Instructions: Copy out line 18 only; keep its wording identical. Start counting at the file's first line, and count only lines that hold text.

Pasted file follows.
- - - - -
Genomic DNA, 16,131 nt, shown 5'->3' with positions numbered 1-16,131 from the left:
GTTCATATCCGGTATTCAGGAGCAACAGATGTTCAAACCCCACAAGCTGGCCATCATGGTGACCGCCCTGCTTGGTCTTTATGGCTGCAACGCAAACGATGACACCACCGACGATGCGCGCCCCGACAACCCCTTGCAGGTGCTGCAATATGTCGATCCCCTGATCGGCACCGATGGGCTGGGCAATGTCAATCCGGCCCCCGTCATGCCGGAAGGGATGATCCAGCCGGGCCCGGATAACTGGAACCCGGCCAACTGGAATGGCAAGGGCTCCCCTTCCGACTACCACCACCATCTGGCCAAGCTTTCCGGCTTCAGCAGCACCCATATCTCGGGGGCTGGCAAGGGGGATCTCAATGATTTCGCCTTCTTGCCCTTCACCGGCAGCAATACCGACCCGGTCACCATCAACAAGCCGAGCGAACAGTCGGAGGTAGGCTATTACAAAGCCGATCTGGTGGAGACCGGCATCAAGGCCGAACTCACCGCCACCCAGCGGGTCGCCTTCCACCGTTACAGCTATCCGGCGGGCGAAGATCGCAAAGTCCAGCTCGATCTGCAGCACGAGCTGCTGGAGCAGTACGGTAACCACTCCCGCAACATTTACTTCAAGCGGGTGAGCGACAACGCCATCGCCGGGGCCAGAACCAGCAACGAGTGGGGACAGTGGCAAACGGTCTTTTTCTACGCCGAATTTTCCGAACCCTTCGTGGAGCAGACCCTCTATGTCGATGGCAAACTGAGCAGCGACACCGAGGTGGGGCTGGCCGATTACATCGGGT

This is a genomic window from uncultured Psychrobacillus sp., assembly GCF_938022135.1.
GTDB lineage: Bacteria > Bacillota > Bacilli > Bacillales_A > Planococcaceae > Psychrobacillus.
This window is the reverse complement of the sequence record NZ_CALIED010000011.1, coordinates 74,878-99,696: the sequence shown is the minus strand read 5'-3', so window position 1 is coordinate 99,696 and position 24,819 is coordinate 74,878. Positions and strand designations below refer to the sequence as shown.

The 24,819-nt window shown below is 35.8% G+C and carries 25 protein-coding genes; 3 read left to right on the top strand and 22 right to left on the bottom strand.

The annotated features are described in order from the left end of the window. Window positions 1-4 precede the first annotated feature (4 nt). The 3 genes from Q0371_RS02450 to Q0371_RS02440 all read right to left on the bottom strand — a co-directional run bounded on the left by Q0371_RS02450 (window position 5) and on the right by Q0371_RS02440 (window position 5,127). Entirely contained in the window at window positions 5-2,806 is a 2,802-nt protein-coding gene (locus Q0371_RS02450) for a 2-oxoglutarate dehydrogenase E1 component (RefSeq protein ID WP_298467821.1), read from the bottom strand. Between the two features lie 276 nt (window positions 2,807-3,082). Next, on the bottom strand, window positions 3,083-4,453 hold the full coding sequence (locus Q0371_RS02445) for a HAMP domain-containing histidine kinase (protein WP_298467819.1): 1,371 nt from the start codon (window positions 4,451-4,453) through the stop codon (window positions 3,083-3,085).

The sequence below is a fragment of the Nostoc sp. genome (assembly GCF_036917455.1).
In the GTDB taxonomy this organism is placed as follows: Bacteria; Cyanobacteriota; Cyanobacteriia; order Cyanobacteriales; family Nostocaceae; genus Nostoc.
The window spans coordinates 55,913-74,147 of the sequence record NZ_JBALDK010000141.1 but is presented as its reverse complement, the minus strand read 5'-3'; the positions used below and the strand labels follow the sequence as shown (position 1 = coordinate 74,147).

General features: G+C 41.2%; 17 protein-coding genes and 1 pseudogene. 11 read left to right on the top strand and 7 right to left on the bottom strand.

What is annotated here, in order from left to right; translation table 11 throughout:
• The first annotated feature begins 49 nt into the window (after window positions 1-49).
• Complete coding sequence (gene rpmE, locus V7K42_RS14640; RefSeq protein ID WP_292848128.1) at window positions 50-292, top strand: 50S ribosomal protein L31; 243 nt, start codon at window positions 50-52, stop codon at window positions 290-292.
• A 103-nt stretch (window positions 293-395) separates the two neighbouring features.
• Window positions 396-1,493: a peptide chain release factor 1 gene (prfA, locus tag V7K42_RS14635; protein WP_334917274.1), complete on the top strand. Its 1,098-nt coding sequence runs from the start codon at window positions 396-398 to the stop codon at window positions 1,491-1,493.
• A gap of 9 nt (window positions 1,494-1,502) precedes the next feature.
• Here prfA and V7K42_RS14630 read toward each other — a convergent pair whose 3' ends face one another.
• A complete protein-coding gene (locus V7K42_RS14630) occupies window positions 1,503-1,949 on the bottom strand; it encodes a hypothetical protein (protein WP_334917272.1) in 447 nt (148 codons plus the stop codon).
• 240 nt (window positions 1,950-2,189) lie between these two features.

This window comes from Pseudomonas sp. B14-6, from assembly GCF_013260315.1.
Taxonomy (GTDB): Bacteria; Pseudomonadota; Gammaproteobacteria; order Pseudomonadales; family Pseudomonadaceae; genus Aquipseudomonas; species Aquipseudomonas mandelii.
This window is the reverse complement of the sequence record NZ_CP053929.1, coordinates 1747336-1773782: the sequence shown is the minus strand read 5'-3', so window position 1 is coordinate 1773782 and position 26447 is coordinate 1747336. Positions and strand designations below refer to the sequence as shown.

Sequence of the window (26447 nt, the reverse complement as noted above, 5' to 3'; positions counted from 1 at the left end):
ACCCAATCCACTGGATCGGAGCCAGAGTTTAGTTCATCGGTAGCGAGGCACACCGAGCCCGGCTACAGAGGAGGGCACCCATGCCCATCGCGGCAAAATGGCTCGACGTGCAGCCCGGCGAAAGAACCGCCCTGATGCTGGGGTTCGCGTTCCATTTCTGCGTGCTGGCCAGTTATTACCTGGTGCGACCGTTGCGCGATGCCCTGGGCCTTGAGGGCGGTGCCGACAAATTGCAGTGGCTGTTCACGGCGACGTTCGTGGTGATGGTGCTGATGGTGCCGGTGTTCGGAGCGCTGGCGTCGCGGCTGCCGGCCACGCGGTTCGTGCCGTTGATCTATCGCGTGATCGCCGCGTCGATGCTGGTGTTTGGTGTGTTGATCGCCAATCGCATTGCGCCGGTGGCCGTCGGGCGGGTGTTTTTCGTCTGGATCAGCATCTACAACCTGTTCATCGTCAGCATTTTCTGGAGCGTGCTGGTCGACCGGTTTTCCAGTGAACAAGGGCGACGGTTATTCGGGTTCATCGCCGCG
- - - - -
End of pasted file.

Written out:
• Here prfA and V7K42_RS14630 read toward each other — a convergent pair whose 3' ends face one another.